La Salle Causeway
The La Salle Causeway is a causeway that allows Highway 2 to cross the Cataraqui River (the southern entrance of the Rideau Canal) at Kingston, Ontario. The causeway separates Kingston's inner and outer harbours. Construction of the causeway was completed on April 15, 1917.
The first attempt at transportation across the river was a cable-operated scow type of ferry that began operating in 1786. Two rowboats were often available for use as well. In 1826 the Cataraqui Bridge Company was formed to build a wooden bridge "1800 feet long by 25 feet wide and built on stone piers". The Cataraqui Bridge was opened in 1829. Tolls were collected from a toll booth on the west end of the bridge, and since pedestrians were charged a penny, the bridge was popularly known as the "Penny Bridge". A draw bridge allowed larger vessels to pass through. The draw bridge was eventually replaced by an easier-to-operate swing bridge. In 1917, the Penny Bridge was replaced by the causeway which included three bridges: two bridges at each end of the causeway, and the centre lift bridge. Of these, only the original centre lift bridge remains; the steel bridges at the east and west ends of the causeway were replaced with concrete bridges in 1962 and 1993 respectively.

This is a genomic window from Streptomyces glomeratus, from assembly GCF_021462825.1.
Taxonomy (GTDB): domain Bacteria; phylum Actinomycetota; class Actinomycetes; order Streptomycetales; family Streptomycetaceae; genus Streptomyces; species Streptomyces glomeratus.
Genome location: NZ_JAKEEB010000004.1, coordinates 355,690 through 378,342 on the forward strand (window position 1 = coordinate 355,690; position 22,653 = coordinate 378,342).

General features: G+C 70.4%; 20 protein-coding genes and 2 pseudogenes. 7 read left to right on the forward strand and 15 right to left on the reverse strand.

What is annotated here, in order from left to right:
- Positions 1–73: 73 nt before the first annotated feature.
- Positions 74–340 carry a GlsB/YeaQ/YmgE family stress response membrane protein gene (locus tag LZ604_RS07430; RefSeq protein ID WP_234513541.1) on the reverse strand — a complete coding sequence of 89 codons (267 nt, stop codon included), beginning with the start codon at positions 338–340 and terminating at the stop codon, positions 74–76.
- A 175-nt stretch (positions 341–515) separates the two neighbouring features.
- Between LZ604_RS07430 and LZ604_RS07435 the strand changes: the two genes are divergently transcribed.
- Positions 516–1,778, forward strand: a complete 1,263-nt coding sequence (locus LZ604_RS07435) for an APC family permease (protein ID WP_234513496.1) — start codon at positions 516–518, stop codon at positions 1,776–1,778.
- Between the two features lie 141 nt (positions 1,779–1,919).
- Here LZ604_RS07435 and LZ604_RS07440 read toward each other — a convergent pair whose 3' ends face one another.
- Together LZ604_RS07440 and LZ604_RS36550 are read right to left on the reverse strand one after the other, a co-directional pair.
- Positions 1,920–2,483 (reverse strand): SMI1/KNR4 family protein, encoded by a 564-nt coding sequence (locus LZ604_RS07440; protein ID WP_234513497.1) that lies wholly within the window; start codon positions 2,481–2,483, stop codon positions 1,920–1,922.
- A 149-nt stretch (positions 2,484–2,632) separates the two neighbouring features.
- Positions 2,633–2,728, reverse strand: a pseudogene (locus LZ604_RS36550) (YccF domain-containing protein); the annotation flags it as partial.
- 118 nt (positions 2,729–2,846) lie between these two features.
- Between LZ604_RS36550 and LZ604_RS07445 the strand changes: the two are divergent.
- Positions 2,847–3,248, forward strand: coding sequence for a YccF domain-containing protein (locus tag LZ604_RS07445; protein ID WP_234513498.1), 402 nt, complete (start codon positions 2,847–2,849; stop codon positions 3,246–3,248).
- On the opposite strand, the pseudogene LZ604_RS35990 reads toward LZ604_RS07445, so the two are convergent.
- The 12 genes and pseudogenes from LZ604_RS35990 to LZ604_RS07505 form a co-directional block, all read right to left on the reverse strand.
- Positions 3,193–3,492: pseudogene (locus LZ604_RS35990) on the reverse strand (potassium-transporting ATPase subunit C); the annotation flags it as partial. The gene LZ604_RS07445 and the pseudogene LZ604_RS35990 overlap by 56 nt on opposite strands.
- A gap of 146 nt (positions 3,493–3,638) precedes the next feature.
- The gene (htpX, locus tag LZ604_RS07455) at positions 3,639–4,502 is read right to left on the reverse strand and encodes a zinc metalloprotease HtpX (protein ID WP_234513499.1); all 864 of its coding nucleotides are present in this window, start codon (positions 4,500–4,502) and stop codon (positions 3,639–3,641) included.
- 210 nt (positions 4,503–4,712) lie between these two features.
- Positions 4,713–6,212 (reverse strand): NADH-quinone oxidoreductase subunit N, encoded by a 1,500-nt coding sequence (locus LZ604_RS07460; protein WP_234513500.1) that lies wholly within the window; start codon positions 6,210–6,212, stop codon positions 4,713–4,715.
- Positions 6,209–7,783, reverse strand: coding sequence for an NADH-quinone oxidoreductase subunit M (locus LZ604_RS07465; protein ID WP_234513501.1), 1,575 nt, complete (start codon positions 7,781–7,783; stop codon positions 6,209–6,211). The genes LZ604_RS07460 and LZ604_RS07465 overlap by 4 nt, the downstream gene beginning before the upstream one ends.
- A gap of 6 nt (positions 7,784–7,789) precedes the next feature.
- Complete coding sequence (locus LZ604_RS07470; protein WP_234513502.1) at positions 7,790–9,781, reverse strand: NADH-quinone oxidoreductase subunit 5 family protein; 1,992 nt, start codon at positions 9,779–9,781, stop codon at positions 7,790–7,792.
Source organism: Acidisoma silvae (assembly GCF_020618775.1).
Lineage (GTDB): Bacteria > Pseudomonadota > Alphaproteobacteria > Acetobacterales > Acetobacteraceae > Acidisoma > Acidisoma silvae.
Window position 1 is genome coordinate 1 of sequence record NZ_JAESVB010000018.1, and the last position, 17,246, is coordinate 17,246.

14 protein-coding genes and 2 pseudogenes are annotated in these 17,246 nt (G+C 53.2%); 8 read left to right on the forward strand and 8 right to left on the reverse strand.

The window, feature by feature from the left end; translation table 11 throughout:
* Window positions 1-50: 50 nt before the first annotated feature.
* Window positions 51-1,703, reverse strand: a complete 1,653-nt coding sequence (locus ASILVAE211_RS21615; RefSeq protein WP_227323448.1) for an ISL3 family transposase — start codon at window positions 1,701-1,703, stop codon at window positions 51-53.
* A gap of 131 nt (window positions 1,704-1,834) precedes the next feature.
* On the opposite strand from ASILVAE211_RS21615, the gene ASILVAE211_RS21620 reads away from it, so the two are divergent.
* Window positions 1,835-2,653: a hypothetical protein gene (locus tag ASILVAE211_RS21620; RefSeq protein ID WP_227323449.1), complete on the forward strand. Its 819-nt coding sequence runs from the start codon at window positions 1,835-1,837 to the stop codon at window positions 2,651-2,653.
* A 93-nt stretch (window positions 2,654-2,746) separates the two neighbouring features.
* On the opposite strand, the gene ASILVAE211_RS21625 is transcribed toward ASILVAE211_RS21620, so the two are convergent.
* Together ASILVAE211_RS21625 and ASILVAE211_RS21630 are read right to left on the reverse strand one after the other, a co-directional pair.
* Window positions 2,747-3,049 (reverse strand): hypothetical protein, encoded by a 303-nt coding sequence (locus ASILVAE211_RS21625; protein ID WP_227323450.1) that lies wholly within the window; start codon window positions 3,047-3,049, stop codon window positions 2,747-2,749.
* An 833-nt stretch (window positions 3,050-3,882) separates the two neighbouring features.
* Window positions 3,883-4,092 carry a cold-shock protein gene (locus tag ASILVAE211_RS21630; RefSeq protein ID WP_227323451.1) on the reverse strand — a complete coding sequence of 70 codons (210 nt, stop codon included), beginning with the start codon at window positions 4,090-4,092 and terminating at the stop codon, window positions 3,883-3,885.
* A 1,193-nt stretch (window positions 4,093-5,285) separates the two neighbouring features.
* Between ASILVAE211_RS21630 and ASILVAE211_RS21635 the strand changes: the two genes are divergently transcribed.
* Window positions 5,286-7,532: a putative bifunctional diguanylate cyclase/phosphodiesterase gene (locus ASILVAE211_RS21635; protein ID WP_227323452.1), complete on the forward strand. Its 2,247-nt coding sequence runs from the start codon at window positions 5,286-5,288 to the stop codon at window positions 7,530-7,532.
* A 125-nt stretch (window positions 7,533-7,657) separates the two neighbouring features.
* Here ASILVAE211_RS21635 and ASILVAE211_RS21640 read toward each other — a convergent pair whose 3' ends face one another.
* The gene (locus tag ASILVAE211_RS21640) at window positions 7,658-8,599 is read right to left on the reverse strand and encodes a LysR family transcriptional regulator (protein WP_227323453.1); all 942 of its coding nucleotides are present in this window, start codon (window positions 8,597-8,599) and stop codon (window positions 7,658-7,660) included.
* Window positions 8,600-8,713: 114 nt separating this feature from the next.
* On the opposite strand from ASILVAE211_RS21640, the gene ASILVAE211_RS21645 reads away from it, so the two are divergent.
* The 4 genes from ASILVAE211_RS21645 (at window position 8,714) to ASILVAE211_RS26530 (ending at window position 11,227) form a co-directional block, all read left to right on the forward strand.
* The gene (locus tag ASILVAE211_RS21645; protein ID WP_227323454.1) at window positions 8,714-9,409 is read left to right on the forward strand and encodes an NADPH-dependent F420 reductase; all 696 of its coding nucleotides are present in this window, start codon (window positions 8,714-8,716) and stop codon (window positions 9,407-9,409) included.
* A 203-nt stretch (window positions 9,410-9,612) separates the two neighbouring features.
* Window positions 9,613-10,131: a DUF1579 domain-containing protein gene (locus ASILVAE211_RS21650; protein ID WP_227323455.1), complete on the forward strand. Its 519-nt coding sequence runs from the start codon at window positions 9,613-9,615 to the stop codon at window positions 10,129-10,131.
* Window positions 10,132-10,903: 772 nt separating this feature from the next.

With only a single lane in each direction, the causeway experiences significant traffic congestion during peak traffic hours in the morning and evening.
- Whig 20070720 - Kingston , Ontario waterfront. K7waterfront.org. Retrieved on 2013-07-12.
- Canadian Environmental Assessment Archives - La Salle Causeway Bascule Lift Bridge Painting Project, Kingston, Ontario. Ceaa-acee.gc.ca (2012-12-05). Retrieved on 2013-07-12.
- Armstrong 1973, P. 168
- Armstrong, Alvin. Buckskin to Broadloom - Kingston Grows Up. Kingston Whig-Standard, 1973. No ISBN.
- Mika, Nick and Helma et al. Kingston, Historic City. Belleville: Mika Publishing Co., 1987. ISBN 0-921341-06-7.